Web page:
Graphene applications for bioelectronics and neuroprosthetics – Graphene BioElectronics

Graphene Bioelectrics id50987_1

The term bioelectronics, or bionics for short, describes a research field that is concerned with the integration of biological components with electronics; specifically, the application of biological materials and processes in electronics, and the use of electronic devices in living systems.
One day, bionics research could result in neural prostheses that augment or restore damaged or lost functions of the nervous system – restore vision, healing spinal cord injuries, and ameliorate neurodegenerative diseases such as Parkinson’s.
Bioelectronics has benefited greatly from the miniaturization offered by nanotechnology materials such as carbon nanotubes graphene (see for instance our previous Nanowerk Spotlights Eavesdropping on cells with graphene transistors or Nanotechnology to repair the brain.
Graphene bioelectronics has become a ground-breaking field that offers exciting opportunities for developing new kinds of sensors capable of establishing outstanding interfaces with soft tissue (see for instance: Light-driven bioelectronic implants without batteries). Graphene-based transistors, as well as electrode arrays, have emerged as a special group of biosensors with their own peculiarities, advantages and drawbacks.
Design of graphene-based in vivo neuronal probes
Design of graphene-based in vivo neuronal probes. (a-d) the simple monolayer graphene based GMEAs based on parylene-C substrates (© Springer Nature). (e-f) the porous graphene based GMEAs built on polyimide substrates. Open access. (g-h) schematics of the parylene-C based GMEAs (Image: Open access). (i) shows the optical images of the same parylene-C based GMEA µECoG devices (© Springer Nature). (click on image to enlarge)
Reviewing the progress of the field from single device measurements to in vivo neuroprosthetic devices, researchers from the Institute of Bioelectronics at Forschungszentrum Jülich in Germany, have published a review paper about graphene bioelectronics in 2D Materials (“Graphene & two-dimensional devices for bioelectronics and neuroprosthetics”).
The authors, Dmitry Kireev and Prof. Andreas Offenhaeusser, present a comprehensive overview of the use of graphene for bioelectronics applications; specifically they focus on interfacing graphene-based devices with electrogenic cells, such as cardiac and neuronal cells.
“Graphene possesses a number of important properties that may make it a game changer for future bioelectronics,” Kireev, the review’s first author, tells Nanowerk. “Above all and important for neuroscience, it was found to be biocompatible and completely stable in liquids and electrolytes. Excellent conductivity as well as transistor amplification properties allow graphene to be used for active parts of biosensors with extremely large sensitivities.”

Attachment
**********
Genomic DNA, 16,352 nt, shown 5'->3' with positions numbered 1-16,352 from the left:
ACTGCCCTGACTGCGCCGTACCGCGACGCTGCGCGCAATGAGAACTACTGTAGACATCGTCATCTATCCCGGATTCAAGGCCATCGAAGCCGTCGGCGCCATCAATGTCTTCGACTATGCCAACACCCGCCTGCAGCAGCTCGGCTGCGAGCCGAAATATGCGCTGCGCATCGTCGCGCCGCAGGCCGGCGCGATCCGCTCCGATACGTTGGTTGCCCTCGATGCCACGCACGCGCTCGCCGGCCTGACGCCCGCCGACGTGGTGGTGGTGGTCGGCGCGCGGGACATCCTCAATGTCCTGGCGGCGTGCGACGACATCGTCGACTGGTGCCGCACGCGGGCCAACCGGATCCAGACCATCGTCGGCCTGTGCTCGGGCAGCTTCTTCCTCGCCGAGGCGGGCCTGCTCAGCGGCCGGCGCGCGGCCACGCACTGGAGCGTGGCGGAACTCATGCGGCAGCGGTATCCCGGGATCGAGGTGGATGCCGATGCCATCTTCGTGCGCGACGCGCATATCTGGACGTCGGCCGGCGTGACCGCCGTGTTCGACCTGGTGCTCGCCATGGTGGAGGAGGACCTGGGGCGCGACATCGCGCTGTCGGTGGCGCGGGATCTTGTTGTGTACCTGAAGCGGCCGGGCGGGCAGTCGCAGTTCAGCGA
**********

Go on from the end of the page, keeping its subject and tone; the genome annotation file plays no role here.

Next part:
In their review, the authors focus on a special kind of device that utilizes graphene as its active sensor material for extracellular signal detection. Starting with a short explanation of graphene-based devices, they then discuss in detail the reasons for the importance of graphene for future bioelectronics.
The paper provides a detailed description the working principle of two main graphene-based electronic devices that are currently used in bioelectronics applications: graphene field effect transistors (GFETs) and graphene multielectrode arrays (GMEAs). The authors discuss in detail the advantages and drawbacks of these devices.
The authors in-depth discussion includes past developments in order to provide a profound understanding of fundamental problems that have already been solved in order to guide future research.
Useful for researchers in the field, the paper provides a detailed time line of the development of GFETs and GMEAs, complete with key benchmarking properties.
The authors end their review with a structured perspective on future developments expected in the field.
“Basic research on graphene’s properties and proof-of-concept applications/devices is now concluding or at least declining,” notes Kireev. “We believe that research is now in the phase of optimizing these devices and searching for novel designs and approaches to utilize the given advantages of graphene and at the same time neutralize its drawbacks.”
The authors believe that the most intriguing outcome of the discovery of graphene has been the formation of a new research field: 2D materials science. Surprisingly, it appears that a myriad of standard bulk materials, such as silicon, germanium, and MoS2, whose properties have been known and studied for a long time, change their properties dramatically when thinned down to one or several monolayers. Some materials become semiconducting, some become fluorescent, and others become superconducting or create specific surface bonds. Other materials, such as 2D Ti3C2-MXenes, are suddenly sensitive to neurotransmitters, such as dopamine, creating an ultimately interesting device for neuroelectronics.